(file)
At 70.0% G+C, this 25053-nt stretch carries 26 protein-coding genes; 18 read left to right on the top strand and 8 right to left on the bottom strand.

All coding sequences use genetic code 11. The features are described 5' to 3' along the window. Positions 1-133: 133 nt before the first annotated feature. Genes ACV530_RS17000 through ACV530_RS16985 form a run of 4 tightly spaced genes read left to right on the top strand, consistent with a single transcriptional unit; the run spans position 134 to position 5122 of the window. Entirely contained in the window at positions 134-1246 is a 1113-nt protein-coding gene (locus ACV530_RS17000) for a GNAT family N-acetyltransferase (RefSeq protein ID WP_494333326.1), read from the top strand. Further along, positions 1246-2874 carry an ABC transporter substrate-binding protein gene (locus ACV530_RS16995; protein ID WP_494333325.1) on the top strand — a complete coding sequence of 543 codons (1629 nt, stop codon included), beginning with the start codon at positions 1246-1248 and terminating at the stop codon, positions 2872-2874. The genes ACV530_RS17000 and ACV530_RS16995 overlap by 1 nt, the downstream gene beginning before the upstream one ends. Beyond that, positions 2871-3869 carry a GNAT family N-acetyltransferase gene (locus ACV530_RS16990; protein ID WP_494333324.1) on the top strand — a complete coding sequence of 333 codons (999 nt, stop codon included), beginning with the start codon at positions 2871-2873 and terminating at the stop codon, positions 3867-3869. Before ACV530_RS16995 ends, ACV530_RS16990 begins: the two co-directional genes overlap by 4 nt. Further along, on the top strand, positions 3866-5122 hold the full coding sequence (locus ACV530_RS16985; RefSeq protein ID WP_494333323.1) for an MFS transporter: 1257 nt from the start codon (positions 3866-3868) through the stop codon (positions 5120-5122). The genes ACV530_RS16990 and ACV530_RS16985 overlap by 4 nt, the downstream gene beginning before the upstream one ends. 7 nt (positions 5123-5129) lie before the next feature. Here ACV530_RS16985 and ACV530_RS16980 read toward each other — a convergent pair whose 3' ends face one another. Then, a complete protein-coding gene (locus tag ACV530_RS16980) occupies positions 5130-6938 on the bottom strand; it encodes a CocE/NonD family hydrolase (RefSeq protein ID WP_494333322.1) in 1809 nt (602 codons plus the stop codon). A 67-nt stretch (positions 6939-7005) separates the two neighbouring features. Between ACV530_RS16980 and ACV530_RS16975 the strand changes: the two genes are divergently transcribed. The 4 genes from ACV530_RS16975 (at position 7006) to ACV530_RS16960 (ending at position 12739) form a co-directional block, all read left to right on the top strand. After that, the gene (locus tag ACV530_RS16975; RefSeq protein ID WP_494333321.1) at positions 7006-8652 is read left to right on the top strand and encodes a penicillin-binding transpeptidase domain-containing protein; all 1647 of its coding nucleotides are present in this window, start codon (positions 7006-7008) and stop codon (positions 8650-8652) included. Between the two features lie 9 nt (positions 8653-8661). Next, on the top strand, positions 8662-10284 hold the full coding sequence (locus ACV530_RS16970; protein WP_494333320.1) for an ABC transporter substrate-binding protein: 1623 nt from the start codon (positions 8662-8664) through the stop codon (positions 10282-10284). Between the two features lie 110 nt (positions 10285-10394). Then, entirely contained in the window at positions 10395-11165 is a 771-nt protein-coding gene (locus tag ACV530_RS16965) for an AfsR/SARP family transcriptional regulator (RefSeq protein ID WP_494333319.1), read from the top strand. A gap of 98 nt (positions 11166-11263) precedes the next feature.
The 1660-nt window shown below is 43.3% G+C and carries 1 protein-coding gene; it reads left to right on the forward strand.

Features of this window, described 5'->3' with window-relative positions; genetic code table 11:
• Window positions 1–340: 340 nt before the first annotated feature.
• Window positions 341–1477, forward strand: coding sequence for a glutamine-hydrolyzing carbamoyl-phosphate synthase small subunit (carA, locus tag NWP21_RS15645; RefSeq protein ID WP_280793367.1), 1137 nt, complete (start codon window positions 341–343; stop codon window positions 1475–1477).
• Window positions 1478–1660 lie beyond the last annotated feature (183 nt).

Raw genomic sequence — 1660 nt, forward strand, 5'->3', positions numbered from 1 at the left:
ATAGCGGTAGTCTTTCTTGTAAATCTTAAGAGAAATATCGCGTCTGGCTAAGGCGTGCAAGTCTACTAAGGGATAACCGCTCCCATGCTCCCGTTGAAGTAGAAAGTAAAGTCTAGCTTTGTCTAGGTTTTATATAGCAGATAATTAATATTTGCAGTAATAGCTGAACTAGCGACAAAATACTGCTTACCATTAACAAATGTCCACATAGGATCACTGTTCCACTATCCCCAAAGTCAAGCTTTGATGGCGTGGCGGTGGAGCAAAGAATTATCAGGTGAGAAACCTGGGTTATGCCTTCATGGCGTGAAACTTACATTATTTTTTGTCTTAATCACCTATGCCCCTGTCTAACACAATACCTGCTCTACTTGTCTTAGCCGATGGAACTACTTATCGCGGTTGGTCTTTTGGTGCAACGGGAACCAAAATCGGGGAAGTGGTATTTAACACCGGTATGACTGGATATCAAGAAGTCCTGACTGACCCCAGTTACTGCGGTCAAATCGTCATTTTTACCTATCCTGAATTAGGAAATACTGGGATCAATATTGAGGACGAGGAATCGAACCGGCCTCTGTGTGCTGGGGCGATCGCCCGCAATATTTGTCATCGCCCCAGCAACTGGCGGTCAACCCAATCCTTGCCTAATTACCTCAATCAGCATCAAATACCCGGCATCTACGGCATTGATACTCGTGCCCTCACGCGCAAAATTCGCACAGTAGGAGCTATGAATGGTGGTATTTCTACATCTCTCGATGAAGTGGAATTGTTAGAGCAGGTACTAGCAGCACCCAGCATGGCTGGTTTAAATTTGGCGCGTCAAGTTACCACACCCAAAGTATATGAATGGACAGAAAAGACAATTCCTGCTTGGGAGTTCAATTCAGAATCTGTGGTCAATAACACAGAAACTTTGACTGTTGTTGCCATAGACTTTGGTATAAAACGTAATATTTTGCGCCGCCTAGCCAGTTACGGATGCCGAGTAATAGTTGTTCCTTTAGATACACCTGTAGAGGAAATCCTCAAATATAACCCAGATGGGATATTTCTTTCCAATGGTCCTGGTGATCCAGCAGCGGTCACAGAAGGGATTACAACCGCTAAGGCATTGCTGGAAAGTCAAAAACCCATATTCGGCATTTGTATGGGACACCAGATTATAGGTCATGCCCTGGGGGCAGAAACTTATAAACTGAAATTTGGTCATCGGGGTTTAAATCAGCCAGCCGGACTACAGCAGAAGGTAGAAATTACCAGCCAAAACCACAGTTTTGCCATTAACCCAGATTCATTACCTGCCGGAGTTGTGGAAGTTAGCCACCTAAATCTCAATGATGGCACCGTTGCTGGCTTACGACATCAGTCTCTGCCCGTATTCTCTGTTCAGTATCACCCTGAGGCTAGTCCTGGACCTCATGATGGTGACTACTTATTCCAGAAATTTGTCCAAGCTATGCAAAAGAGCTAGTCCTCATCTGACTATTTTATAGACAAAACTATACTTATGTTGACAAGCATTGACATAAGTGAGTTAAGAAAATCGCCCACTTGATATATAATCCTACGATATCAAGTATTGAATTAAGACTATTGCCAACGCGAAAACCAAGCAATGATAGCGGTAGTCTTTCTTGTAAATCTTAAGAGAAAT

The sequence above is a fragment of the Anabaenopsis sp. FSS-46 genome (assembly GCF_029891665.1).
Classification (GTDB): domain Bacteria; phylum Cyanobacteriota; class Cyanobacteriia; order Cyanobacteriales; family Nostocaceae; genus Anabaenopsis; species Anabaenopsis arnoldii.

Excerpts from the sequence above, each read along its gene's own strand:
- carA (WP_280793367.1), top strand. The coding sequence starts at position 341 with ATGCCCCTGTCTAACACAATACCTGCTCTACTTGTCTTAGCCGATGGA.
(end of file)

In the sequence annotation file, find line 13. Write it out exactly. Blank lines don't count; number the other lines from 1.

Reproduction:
- carA (WP_280793367.1), top strand. The coding sequence starts at position 341 with ATGCCCCTGTCTAACACAATACCTGCTCTACTTGTCTTAGCCGATGGA.